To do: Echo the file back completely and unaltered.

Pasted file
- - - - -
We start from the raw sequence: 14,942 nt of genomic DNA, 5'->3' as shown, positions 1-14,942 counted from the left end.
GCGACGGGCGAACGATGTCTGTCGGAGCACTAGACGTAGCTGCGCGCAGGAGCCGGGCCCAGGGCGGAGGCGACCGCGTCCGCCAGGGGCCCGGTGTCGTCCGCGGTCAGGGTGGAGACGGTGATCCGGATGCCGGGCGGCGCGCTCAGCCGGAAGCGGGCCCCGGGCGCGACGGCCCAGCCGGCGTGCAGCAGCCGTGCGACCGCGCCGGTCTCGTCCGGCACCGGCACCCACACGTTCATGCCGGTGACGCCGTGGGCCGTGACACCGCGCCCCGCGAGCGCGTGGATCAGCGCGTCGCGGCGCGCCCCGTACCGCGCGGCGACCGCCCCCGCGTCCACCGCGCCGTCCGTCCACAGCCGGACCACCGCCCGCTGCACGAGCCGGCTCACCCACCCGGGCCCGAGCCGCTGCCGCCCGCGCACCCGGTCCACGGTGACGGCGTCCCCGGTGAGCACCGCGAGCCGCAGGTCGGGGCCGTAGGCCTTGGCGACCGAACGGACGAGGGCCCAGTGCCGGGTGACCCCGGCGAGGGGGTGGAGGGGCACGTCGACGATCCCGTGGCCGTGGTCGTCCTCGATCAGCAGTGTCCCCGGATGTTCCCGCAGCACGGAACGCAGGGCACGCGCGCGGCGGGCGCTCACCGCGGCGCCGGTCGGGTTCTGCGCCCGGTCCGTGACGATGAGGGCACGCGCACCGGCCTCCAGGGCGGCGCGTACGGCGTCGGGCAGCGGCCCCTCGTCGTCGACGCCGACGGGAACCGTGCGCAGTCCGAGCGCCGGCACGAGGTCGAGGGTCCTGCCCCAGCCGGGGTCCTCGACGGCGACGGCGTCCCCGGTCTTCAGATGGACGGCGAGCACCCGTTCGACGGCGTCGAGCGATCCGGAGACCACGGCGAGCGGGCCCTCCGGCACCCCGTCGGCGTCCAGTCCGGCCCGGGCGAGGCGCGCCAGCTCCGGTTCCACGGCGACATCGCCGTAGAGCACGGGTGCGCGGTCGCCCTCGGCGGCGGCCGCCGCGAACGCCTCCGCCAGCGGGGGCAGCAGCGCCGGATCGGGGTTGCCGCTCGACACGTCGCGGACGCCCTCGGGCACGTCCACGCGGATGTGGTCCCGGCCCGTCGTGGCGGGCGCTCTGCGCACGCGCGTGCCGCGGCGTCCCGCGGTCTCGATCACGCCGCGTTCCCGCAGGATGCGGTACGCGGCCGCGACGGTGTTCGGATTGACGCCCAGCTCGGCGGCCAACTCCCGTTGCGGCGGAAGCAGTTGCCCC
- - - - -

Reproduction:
We start from the raw sequence: 14,942 nt of genomic DNA, 5'->3' as shown, positions 1-14,942 counted from the left end.
GCGACGGGCGAACGATGTCTGTCGGAGCACTAGACGTAGCTGCGCGCAGGAGCCGGGCCCAGGGCGGAGGCGACCGCGTCCGCCAGGGGCCCGGTGTCGTCCGCGGTCAGGGTGGAGACGGTGATCCGGATGCCGGGCGGCGCGCTCAGCCGGAAGCGGGCCCCGGGCGCGACGGCCCAGCCGGCGTGCAGCAGCCGTGCGACCGCGCCGGTCTCGTCCGGCACCGGCACCCACACGTTCATGCCGGTGACGCCGTGGGCCGTGACACCGCGCCCCGCGAGCGCGTGGATCAGCGCGTCGCGGCGCGCCCCGTACCGCGCGGCGACCGCCCCCGCGTCCACCGCGCCGTCCGTCCACAGCCGGACCACCGCCCGCTGCACGAGCCGGCTCACCCACCCGGGCCCGAGCCGCTGCCGCCCGCGCACCCGGTCCACGGTGACGGCGTCCCCGGTGAGCACCGCGAGCCGCAGGTCGGGGCCGTAGGCCTTGGCGACCGAACGGACGAGGGCCCAGTGCCGGGTGACCCCGGCGAGGGGGTGGAGGGGCACGTCGACGATCCCGTGGCCGTGGTCGTCCTCGATCAGCAGTGTCCCCGGATGTTCCCGCAGCACGGAACGCAGGGCACGCGCGCGGCGGGCGCTCACCGCGGCGCCGGTCGGGTTCTGCGCCCGGTCCGTGACGATGAGGGCACGCGCACCGGCCTCCAGGGCGGCGCGTACGGCGTCGGGCAGCGGCCCCTCGTCGTCGACGCCGACGGGAACCGTGCGCAGTCCGAGCGCCGGCACGAGGTCGAGGGTCCTGCCCCAGCCGGGGTCCTCGACGGCGACGGCGTCCCCGGTCTTCAGATGGACGGCGAGCACCCGTTCGACGGCGTCGAGCGATCCGGAGACCACGGCGAGCGGGCCCTCCGGCACCCCGTCGGCGTCCAGTCCGGCCCGGGCGAGGCGCGCCAGCTCCGGTTCCACGGCGACATCGCCGTAGAGCACGGGTGCGCGGTCGCCCTCGGCGGCGGCCGCCGCGAACGCCTCCGCCAGCGGGGGCAGCAGCGCCGGATCGGGGTTGCCGCTCGACACGTCGCGGACGCCCTCGGGCACGTCCACGCGGATGTGGTCCCGGCCCGTCGTGGCGGGCGCTCTGCGCACGCGCGTGCCGCGGCGTCCCGCGGTCTCGATCACGCCGCGTTCCCGCAGGATGCGGTACGCGGCCGCGACGGTGTTCGGATTGACGCCCAGCTCGGCGGCCAACTCCCGTTGCGGCGGAAGCAGTTGCCCC